In an exemplary embodiment, an epitaxially grown silicon buffer layer is deposited using conventional CVD equipment, and a silicon germanium layer is deposited over the buffer layer. This process is illustrated in the flowchart of
As illustrated in
For example, for a single wafer processing tool such as the Epsilon 200 system, commercially available for 200 mm wafer processing from ASM America, Inc. (Phoenix, Ariz.), the flow rate for the silicon precursor is greater than approximately 50 sccm, more preferably between approximately 100 sccm and approximately 400 sccm, and most preferably between approximately 200 sccm and approximately 300 sccm. Using these parameters, the underlying silicon buffer layer 52 preferably grows at greater than approximately 0.16 nm min−1, more preferably between approximately 3 nm min−1 and approximately 10 nm min−1, and most preferably between approximately 7 nm min−1 and approximately 8 nm min−1. These process parameters produce a silicon buffer layer 52 having point defects suitable for depositing a relaxed heteroepitaxial silicon germanium layer thereover.
The structures described herein can also be produced using a batch wafer processing tool, such as the Advance 412 vertical batch furnace system, commercially available from ASM International, N.V. (Bilthoven, The Netherlands). In other embodiments, the silicon buffer layer 52 is produced using a batch process, and then the overlying silicon germanium layer can be produced using a single wafer processing tool, as described above. This arrangement advantageously allows aggregate throughput to be increased because the production of the silicon buffer layer 52 is the slower of the two processes.
The density of point defects within the silicon buffer layer 52 is dependent on the process parameters used to produce the silicon buffer layer 52. Such process parameters include, but are not limited to, chamber temperature and layer growth rate. For example, higher growth rates result in more point defects in the silicon buffer layer 52. Thus, in one embodiment these parameters can be optimized to achieve a point defect density within the silicon buffer layer 52 that is high enough to reduce threading dislocations in the overlying silicon germanium layer, but that is not so high that polycrystalline silicon germanium forms over the silicon buffer layer 52. For example, use of trisilane as a silicon precursor for forming the silicon buffer layer 52 allows higher growth rates for a given temperature, as compared to use of silane. Therefore, use of trisilane can be used to produce a higher point defect density in the silicon buffer layer 52 relative to use of silane under similar conditions.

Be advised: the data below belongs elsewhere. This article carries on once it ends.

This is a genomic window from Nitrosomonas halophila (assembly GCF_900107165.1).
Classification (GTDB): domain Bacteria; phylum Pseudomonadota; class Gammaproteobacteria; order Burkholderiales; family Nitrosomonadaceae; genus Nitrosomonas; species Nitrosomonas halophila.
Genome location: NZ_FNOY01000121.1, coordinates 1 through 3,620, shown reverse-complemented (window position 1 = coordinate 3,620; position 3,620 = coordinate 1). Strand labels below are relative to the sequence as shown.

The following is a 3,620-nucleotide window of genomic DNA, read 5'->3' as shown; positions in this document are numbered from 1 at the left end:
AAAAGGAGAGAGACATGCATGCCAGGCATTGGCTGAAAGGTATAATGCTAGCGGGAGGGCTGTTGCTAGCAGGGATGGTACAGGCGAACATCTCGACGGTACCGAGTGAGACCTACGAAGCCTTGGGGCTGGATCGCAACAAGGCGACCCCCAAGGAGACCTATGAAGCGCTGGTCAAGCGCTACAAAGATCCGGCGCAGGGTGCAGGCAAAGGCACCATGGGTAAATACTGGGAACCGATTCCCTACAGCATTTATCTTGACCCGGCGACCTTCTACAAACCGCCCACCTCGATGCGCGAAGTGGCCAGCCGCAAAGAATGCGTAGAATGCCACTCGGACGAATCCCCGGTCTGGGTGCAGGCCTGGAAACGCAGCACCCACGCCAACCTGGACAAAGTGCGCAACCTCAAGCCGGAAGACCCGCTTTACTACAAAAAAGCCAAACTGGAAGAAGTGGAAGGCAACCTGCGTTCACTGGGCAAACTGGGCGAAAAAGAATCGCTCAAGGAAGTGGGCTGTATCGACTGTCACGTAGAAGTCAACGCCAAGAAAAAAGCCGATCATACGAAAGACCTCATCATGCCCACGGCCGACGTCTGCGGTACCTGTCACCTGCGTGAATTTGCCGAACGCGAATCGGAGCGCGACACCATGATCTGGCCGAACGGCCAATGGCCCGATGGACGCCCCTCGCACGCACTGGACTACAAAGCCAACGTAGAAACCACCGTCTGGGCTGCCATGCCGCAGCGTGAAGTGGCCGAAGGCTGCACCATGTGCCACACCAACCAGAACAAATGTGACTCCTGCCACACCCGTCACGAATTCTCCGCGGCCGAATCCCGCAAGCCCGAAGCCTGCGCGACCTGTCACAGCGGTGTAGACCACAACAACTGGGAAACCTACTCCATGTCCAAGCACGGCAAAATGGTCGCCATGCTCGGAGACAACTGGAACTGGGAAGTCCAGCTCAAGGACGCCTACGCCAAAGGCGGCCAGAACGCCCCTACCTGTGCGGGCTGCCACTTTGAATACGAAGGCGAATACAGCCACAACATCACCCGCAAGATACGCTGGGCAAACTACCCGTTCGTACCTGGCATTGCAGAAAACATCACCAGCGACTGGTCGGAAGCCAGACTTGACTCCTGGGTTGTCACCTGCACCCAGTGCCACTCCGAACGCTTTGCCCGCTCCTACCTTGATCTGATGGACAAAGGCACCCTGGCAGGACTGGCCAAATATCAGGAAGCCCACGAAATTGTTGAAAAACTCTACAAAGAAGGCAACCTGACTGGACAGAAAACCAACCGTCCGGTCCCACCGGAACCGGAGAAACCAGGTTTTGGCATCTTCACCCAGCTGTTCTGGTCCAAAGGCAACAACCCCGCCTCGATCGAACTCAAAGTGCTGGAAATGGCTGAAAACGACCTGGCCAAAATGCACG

In still other embodiments, other silicon precursors can be used. For example, boron-doped silicon layers can be grown using dichlorosilane, trichlorosilane or disilane. In such embodiments, a vaporized liquid silicon precursor can be delivered to the reaction chamber. Examples of acceptable vaporized liquid silicon precursors include, but are not limited to, trichlorosilane and disilane. Additional information regarding the use of trisilane for epitaxial deposition can be found in U.S. patent application Publication 2002/0168868, which is hereby incorporated herein in its entirety.
Referring now to
Furthermore, after the silicon germanium layer 54 relaxes, the presence of the point defects causes the resulting relaxed silicon germanium layer 54 to have a reduced density of threading dislocations. For example, in one embodiment, when a Si0.8Ge0.2 layer 54 is heteroepitaxially deposited over an epitaxially-grown silicon buffer layer 52 according to the exemplary process parameters set forth herein, the silicon germanium layer 54 preferably has fewer than approximately 107 threading dislocations per cm2, and more preferably has fewer than approximately 105 threading dislocations per cm2. In other embodiments, a reduced density of threading dislocations can be obtained by reducing the germanium concentration in the overlying silicon germanium layer. Likewise, increasing the germanium concentration will increase the strain in the silicon germanium layer, and will thus cause more threading dislocations to form during relaxation.
Relaxed silicon germanium layers generally have a slight surface roughness (for example, approximately 1.2 nm rms for a 100 μm2 area of a layer that is approximately 0.5 μm thick) that can be detected using a particle detection tool.
For example, the Si0.85Ge0.15 layer illustrated in
The relaxed silicon germanium layer 54 is preferably covered by a heteroepitaxially-grown tensile strained silicon layer 56 in operational block 40, as illustrated in